keywords = "Blood pressure, Cerebral small vessel disease, Hypertension, Leukoaraiosis, Vascular cognitive impairment, White matter hyperintensities",
author = "Royya Modir and Hannah Gardener and Wright, {Clinton B}",
year = "2012",
month = "12",
day = "1",
language = "English",
volume = "7",
pages = "224--227",
journal = "European Neurological Review",
issn = "1758-3837",
publisher = "Touch Briefings",
number = "4",

}

TY - JOUR

T1 - Blood pressure and white matter hyperintensity volume - A review of the relationship and implications for stroke prediction and prevention

AU - Modir, Royya

AU - Gardener, Hannah

AU - Wright, Clinton B

PY - 2012/12/1

Y1 - 2012/12/1

N2 - A heavy burden of white matter hyperintensities (WMH) is a risk factor for stroke and vascular cognitive impairment making it important to understand their pathophysiology, aetiology and clinical implications. Ageing studies suggest a linear relationship between blood pressure (BP) and both WMH and microstructural integrity in normal-appearing white matter and, after age, hypertension is the strongest risk factor for WMH. Numerous large population-based observational studies have reported significant associations between elevated BP and WMH burden, however, the relative importance of systolic versus diastolic BP remains controversial. Limitations of prior studies include the use of only a single measurement of BP and oversimplifying hypertension as a dichotomous variable. Race/ethnic differences in the association between BP and WMH have been suggested, but most studies only included older Caucasians. Antihypertensive treatment has been demonstrated to slow WMH progression, but lowering BP in the elderly may also reduce brain perfusion in those with poor autoregulation. Ongoing trials aim to clarify the effects of BP treatment on WMH progression in multi-ethnic populations and the implications of these findings for stroke prevention require further study.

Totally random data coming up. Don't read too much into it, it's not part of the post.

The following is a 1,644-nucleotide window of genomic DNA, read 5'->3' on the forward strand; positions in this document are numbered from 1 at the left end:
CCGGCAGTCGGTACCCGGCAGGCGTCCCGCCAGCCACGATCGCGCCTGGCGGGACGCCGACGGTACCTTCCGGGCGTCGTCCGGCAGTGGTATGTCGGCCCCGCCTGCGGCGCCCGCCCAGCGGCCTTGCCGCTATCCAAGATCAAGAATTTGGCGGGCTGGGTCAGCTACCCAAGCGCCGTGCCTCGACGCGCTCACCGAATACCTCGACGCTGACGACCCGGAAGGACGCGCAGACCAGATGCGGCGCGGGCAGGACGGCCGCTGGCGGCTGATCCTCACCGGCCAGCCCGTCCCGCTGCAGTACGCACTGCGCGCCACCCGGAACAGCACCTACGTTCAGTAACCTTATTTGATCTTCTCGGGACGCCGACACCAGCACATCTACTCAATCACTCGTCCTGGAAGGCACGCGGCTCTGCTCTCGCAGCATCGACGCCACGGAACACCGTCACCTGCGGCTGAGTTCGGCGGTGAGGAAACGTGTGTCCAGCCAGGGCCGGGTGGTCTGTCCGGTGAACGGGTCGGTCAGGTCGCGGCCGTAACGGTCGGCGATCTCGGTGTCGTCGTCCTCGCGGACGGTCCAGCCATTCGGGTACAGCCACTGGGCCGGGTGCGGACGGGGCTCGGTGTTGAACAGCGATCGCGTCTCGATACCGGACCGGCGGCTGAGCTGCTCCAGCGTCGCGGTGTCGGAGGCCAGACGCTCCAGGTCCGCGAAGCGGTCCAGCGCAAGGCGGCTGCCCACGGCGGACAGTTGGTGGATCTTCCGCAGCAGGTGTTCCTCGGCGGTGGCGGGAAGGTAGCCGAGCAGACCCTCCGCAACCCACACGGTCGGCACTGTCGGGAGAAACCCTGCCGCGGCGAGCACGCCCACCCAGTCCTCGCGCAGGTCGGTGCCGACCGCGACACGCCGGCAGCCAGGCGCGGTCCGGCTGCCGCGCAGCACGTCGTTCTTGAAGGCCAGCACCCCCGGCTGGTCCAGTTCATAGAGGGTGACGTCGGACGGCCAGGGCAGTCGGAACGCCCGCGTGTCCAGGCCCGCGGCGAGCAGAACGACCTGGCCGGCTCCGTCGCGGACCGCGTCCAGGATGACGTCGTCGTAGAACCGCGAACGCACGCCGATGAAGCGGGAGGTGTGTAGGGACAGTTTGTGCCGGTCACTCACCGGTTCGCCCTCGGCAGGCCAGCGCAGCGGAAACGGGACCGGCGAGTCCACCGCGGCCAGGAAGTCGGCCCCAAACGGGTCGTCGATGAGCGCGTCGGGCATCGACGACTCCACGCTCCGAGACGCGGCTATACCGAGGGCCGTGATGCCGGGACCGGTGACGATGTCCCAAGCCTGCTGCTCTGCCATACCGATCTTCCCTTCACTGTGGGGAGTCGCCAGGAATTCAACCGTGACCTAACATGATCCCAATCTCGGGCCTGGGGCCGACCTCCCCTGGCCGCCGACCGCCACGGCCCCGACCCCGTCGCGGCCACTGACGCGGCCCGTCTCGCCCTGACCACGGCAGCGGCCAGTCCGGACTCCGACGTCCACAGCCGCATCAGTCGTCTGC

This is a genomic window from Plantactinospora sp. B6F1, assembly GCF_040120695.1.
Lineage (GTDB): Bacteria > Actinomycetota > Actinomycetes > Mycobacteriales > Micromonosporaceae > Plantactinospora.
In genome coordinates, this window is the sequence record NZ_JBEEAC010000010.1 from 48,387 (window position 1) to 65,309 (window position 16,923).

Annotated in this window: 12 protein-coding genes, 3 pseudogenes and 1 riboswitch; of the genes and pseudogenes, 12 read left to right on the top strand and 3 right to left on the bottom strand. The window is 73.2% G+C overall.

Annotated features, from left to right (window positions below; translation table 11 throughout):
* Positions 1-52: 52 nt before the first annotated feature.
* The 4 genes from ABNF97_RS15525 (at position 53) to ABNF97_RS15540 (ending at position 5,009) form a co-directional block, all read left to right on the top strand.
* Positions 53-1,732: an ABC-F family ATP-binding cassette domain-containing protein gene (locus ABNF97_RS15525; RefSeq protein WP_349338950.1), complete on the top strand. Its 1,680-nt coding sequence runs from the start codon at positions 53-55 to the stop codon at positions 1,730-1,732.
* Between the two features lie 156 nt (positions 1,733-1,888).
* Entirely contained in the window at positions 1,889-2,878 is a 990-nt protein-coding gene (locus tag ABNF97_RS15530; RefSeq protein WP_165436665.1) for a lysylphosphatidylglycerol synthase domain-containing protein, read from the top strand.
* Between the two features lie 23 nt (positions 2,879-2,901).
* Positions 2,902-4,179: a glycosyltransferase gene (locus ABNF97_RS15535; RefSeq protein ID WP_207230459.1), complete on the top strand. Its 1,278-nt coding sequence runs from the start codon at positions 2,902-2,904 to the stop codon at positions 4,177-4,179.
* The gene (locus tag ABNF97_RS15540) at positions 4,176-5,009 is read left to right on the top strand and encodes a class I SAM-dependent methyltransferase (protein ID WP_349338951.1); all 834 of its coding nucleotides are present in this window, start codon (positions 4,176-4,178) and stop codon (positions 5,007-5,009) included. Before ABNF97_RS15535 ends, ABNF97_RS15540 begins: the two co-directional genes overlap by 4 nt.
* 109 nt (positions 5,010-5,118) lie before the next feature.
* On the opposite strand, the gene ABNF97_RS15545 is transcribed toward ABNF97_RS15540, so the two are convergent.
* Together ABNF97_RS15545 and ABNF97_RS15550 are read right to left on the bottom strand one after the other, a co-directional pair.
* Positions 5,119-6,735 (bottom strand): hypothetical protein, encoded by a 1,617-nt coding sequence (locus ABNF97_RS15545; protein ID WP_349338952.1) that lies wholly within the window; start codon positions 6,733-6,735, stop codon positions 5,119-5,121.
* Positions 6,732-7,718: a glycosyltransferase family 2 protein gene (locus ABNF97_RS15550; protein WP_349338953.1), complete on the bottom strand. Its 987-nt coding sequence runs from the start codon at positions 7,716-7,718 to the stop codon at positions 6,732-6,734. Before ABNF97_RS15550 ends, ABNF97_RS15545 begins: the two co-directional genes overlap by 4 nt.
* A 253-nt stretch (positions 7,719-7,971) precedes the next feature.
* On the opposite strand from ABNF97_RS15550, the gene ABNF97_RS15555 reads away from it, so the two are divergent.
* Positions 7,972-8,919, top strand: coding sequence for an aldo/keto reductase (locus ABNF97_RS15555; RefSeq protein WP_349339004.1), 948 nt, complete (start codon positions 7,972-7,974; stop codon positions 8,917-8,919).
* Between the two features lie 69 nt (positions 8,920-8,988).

AB - A heavy burden of white matter hyperintensities (WMH) is a risk factor for stroke and vascular cognitive impairment making it important to understand their pathophysiology, aetiology and clinical implications. Ageing studies suggest a linear relationship between blood pressure (BP) and both WMH and microstructural integrity in normal-appearing white matter and, after age, hypertension is the strongest risk factor for WMH. Numerous large population-based observational studies have reported significant associations between elevated BP and WMH burden, however, the relative importance of systolic versus diastolic BP remains controversial. Limitations of prior studies include the use of only a single measurement of BP and oversimplifying hypertension as a dichotomous variable. Race/ethnic differences in the association between BP and WMH have been suggested, but most studies only included older Caucasians. Antihypertensive treatment has been demonstrated to slow WMH progression, but lowering BP in the elderly may also reduce brain perfusion in those with poor autoregulation. Ongoing trials aim to clarify the effects of BP treatment on WMH progression in multi-ethnic populations and the implications of these findings for stroke prevention require further study.

KW - Blood pressure

KW - Cerebral small vessel disease

KW - Hypertension

KW - Leukoaraiosis

KW - Vascular cognitive impairment

KW - White matter hyperintensities

UR - http://www.scopus.com/inward/record.url?scp=84873863065&partnerID=8YFLogxK

UR - http://www.scopus.com/inward/citedby.url?scp=84873863065&partnerID=8YFLogxK

M3 - Article

AN - SCOPUS:84873863065

VL - 7

SP - 224

EP - 227

JO - European Neurological Review

JF - European Neurological Review

SN - 1758-3837

IS - 4

ER -